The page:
Inline / "hidden" fan speed reducer?


Hello, I have a bathroom fan that is really noisy. I don't mind it so much but my wife hates it as we live in a condo with neighbors.
To avoid having to replace the whole thing, I'd like to try reducing the speed with some sort of inline resistor; either at the switch or at the fan itself.
I have a basic electrical engineering background, so I can visualize a basic circuit that would limit the current. However, I'm hoping there is a device I can just buy so I don't violate any codes. Something like a dimmer would work, but I don't want it to be visible.
Any suggestions?
Thanks! Jason
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JasonC wrote:

Stick a small light bulb in series with it? Experiment what size bulb. Using a light dimmer in place of the switch may not be good idea because it may chop up the AC waveform (not affecting visible light) and cause fan motor to overheat. You may want to do some maintenance of the fan motor? How long since lubricated, worn bearings, dirt build-up on fan blades etc.?
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Thanks for the response! The light bulb is a good idea. Although, it might not work since I don't really have any place to put it.
Regarding maintenance of the fan- it is actually a new fan motor and blower that I put in place of the old one. I don't have access above the fan housing (its in the first floor of a two-story building), so replacing only the motor worked, and was 100% less trouble.
Thanks, Jason

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JasonC wrote:

I assume you need or want to continue having a fan. ( I would myself)
I suggest you consider replacing the fan with a better quality one. The better ones are a lot quieter. That said, you may run into some problems since it is a condo and to get the best results you may need to increase the vent size. I would think the condo association would be willing to work with you on this one, making it nicer for neighbors and all.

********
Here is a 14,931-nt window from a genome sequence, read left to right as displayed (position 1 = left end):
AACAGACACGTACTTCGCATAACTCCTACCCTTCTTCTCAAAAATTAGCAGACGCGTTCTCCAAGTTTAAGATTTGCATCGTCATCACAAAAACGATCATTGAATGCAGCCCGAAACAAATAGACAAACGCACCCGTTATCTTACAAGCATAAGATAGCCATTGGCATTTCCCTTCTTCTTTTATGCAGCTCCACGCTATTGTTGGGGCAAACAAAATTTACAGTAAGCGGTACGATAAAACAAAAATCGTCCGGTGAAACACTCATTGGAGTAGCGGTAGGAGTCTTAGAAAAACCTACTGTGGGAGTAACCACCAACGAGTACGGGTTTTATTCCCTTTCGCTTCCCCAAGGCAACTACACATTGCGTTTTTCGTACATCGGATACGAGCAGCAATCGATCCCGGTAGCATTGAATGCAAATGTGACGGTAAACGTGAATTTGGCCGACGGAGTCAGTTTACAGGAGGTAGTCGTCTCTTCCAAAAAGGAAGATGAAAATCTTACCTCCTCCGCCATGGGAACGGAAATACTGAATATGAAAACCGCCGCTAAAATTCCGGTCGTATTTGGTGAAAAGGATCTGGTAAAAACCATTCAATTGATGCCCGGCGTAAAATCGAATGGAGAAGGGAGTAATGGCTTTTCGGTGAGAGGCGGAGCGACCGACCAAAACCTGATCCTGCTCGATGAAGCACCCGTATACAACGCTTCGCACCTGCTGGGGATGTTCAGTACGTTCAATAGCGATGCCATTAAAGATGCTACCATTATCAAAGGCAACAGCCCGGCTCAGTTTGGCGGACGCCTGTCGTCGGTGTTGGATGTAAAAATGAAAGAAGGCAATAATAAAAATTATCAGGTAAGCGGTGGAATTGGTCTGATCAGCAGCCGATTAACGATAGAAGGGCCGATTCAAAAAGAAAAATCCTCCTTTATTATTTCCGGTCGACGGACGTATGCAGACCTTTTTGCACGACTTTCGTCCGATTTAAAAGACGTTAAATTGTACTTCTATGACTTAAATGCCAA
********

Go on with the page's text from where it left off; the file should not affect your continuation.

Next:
--
Joseph Meehan

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Yeah, I guess I was just looking for something simpler. The downstairs fan I am talking about is identical to the one we have upstairs, and so I am 95% sure it is fastened to a joist such that I can't easily remove it (nailed in above the housing). I'm planning on replacing the upstairs unit since I have an attic so its easy to access. I was hoping to keep the downstairs fan simple :)
- Jason
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Reducing current with a resistor is also reducing the voltage across the motor. Motor overheat is proportional to the square of the voltage drop.
Don't want a visible motor controller? How about replacing the motor with one with multiple speed taps?
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how about getting a switch with a slide dimmer on the side so you can set it to the speed you want and forget it and just turn it off and back on.... that will quiet it down....

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Phillip Devoll wrote:

A good point to repeat (I think Fred noted it) most motors are not designed to be speed controlled with a dimmer switch, any kind of dimmer switch. Doing so can cause overheating and fire.
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